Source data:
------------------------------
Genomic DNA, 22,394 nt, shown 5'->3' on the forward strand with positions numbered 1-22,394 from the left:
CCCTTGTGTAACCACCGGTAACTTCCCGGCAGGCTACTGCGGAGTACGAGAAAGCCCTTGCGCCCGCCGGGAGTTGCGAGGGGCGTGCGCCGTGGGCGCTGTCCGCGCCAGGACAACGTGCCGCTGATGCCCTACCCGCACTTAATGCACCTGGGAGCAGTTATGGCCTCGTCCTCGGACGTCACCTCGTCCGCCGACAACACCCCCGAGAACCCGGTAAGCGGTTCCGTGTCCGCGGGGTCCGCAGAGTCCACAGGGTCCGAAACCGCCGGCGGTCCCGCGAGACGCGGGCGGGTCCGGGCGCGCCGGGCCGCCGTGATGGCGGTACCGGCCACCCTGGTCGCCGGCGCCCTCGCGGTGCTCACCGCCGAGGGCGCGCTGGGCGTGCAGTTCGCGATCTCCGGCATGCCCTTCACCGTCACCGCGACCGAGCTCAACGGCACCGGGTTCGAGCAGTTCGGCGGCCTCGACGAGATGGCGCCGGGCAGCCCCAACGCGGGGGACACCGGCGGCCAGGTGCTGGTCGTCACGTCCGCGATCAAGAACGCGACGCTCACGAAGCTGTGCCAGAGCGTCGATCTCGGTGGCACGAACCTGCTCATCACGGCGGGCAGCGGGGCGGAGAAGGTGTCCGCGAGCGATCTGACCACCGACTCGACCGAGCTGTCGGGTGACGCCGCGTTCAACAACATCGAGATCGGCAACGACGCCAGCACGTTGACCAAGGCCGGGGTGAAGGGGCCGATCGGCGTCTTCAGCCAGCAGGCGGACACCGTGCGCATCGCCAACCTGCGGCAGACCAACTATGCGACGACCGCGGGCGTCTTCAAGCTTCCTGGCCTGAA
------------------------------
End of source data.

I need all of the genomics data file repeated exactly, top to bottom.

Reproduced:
Genomic DNA, 22,394 nt, shown 5'->3' on the forward strand with positions numbered 1-22,394 from the left:
CCCTTGTGTAACCACCGGTAACTTCCCGGCAGGCTACTGCGGAGTACGAGAAAGCCCTTGCGCCCGCCGGGAGTTGCGAGGGGCGTGCGCCGTGGGCGCTGTCCGCGCCAGGACAACGTGCCGCTGATGCCCTACCCGCACTTAATGCACCTGGGAGCAGTTATGGCCTCGTCCTCGGACGTCACCTCGTCCGCCGACAACACCCCCGAGAACCCGGTAAGCGGTTCCGTGTCCGCGGGGTCCGCAGAGTCCACAGGGTCCGAAACCGCCGGCGGTCCCGCGAGACGCGGGCGGGTCCGGGCGCGCCGGGCCGCCGTGATGGCGGTACCGGCCACCCTGGTCGCCGGCGCCCTCGCGGTGCTCACCGCCGAGGGCGCGCTGGGCGTGCAGTTCGCGATCTCCGGCATGCCCTTCACCGTCACCGCGACCGAGCTCAACGGCACCGGGTTCGAGCAGTTCGGCGGCCTCGACGAGATGGCGCCGGGCAGCCCCAACGCGGGGGACACCGGCGGCCAGGTGCTGGTCGTCACGTCCGCGATCAAGAACGCGACGCTCACGAAGCTGTGCCAGAGCGTCGATCTCGGTGGCACGAACCTGCTCATCACGGCGGGCAGCGGGGCGGAGAAGGTGTCCGCGAGCGATCTGACCACCGACTCGACCGAGCTGTCGGGTGACGCCGCGTTCAACAACATCGAGATCGGCAACGACGCCAGCACGTTGACCAAGGCCGGGGTGAAGGGGCCGATCGGCGTCTTCAGCCAGCAGGCGGACACCGTGCGCATCGCCAACCTGCGGCAGACCAACTATGCGACGACCGCGGGCGTCTTCAAGCTTCCTGGCCTGAA